Ticket prices for Angkor Wat will increase after a feasibility study is conducted by tourism experts, according to an official from the Apsara National Authority, the state-run body charged with maintaining the archaeological park.
The experts were determining how feasible increasing entrance fees for Cambodia’s UNESCO World Heritage site would be, but had not provided a date when they expected to present their results, authority general director Bun Narith said.
“They are looking into ways to increase the amount raised through ticket sales before we take the conclusions to the goverment for approval, pending which there will be an increase,” Narith said.
The plan would not directly increase the general entrance fee of $20 per person for a one-day pass, but was an effort to steer tourists towards less-visited locales in the park to ease congestion and wear and tear on the temples, he said.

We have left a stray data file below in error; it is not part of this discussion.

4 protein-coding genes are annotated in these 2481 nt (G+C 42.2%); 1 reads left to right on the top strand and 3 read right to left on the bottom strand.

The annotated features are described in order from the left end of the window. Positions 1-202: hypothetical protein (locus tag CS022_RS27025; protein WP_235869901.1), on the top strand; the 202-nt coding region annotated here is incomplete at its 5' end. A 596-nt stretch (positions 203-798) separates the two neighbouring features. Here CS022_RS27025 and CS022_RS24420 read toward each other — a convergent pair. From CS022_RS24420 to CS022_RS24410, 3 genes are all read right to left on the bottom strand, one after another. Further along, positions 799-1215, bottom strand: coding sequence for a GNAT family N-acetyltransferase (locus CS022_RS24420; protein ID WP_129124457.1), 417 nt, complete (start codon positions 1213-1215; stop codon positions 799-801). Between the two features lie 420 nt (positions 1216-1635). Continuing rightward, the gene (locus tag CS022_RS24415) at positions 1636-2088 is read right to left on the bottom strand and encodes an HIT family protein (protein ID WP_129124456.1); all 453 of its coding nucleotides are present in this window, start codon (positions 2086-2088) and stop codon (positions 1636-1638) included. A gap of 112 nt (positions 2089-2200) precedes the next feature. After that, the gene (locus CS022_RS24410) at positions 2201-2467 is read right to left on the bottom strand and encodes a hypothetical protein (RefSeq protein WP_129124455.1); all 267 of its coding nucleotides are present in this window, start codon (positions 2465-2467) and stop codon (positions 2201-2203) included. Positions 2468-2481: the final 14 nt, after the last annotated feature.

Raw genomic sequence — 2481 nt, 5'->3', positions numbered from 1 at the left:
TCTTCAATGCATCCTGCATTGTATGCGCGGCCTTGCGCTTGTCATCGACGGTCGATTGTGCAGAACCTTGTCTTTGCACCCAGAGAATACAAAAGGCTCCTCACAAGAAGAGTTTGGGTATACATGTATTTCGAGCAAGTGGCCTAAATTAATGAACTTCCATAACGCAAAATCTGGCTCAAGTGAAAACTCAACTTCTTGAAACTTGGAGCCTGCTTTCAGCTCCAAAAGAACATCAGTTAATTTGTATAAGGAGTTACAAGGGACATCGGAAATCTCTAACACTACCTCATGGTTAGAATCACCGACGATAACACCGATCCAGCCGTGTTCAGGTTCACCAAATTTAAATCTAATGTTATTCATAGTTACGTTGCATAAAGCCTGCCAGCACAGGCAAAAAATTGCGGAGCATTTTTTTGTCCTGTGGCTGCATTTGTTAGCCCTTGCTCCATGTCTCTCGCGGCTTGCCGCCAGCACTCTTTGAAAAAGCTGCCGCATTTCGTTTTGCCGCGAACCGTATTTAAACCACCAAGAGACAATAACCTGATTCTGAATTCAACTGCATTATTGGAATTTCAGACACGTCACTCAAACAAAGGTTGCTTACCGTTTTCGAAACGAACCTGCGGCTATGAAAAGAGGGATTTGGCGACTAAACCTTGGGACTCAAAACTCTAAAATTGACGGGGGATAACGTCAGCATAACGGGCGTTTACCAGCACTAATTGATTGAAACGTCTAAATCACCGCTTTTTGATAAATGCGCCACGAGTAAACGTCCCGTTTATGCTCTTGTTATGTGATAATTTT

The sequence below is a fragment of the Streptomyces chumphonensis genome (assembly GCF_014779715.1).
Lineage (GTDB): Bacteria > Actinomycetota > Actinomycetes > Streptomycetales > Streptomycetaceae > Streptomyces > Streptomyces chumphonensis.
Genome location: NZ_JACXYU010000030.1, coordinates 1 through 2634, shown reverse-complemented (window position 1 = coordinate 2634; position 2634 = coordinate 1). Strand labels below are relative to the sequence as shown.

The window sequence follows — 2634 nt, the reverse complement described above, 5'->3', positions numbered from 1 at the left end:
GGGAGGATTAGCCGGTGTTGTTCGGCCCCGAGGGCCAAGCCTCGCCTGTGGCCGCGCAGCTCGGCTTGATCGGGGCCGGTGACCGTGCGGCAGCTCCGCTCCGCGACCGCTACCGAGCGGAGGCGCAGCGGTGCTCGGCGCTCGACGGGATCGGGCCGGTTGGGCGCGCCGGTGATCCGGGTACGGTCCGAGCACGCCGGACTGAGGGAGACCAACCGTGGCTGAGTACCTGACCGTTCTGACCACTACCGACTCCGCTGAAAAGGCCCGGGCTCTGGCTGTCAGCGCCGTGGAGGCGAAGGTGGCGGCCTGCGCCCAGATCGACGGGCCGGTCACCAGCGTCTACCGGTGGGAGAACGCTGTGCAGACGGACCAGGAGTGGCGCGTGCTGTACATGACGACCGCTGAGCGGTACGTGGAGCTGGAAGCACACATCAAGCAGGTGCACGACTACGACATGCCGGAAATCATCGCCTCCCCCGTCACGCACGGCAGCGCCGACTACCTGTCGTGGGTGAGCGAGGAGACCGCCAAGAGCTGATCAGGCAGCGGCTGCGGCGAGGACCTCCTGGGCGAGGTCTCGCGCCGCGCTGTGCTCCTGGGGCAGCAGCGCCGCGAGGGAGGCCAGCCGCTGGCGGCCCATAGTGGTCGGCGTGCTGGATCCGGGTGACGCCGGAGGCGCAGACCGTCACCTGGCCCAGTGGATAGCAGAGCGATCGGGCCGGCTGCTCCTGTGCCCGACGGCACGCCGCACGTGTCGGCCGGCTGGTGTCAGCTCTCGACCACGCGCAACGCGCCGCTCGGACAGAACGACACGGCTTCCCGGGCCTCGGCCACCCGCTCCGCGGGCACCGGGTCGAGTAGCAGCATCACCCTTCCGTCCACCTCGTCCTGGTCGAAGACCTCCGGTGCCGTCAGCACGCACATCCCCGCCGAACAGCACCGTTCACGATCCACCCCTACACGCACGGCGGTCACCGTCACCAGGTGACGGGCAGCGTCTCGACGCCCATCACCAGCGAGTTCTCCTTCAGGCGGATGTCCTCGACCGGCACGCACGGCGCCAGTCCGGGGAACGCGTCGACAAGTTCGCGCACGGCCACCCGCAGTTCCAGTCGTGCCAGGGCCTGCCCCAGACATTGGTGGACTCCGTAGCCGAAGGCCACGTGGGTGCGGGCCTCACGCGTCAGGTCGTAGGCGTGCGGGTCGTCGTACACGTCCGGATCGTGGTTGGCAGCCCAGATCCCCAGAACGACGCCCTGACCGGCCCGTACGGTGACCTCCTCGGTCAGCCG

Cambodian Association of Travel Agents president Ang Kim Eang said the study was a welcome look at Cambodia’s largest tourist attraction and the price of tickets in Cambodia was still inexpensive compared with those in neighbouring countries, but an increased entrance fee was not necessary at this time.
“We welcome the study prior to any specific increase, as a clear study will help ensure there is as little impact on visitors as possible,” Eang said.
According to Ministry of Tourism figures, visitors to Angkor Wat increased by nearly 29 per cent during the first five months of this year compared to the same period in 2011.
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